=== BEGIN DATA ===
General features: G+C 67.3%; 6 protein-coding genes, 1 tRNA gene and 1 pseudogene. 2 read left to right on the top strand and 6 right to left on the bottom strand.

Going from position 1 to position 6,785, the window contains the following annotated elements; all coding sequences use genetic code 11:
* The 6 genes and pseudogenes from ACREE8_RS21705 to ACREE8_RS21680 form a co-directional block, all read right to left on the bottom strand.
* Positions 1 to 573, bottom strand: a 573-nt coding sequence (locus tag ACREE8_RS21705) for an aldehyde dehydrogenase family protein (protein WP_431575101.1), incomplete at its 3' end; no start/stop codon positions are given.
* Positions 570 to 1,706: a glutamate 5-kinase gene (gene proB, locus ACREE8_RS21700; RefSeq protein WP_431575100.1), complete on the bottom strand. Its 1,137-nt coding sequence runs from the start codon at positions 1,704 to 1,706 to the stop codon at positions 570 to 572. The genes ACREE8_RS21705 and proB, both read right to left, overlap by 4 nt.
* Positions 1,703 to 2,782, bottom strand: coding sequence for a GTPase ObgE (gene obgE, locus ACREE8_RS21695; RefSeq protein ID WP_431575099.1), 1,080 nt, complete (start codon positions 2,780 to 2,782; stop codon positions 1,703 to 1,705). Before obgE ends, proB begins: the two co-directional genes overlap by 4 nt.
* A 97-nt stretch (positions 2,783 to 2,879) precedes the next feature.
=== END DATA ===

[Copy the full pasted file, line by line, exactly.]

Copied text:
General features: G+C 67.3%; 6 protein-coding genes, 1 tRNA gene and 1 pseudogene. 2 read left to right on the top strand and 6 right to left on the bottom strand.

Going from position 1 to position 6,785, the window contains the following annotated elements; all coding sequences use genetic code 11:
* The 6 genes and pseudogenes from ACREE8_RS21705 to ACREE8_RS21680 form a co-directional block, all read right to left on the bottom strand.
* Positions 1 to 573, bottom strand: a 573-nt coding sequence (locus tag ACREE8_RS21705) for an aldehyde dehydrogenase family protein (protein WP_431575101.1), incomplete at its 3' end; no start/stop codon positions are given.
* Positions 570 to 1,706: a glutamate 5-kinase gene (gene proB, locus ACREE8_RS21700; RefSeq protein WP_431575100.1), complete on the bottom strand. Its 1,137-nt coding sequence runs from the start codon at positions 1,704 to 1,706 to the stop codon at positions 570 to 572. The genes ACREE8_RS21705 and proB, both read right to left, overlap by 4 nt.
* Positions 1,703 to 2,782, bottom strand: coding sequence for a GTPase ObgE (gene obgE, locus ACREE8_RS21695; RefSeq protein ID WP_431575099.1), 1,080 nt, complete (start codon positions 2,780 to 2,782; stop codon positions 1,703 to 1,705). Before obgE ends, proB begins: the two co-directional genes overlap by 4 nt.
* A 97-nt stretch (positions 2,783 to 2,879) precedes the next feature.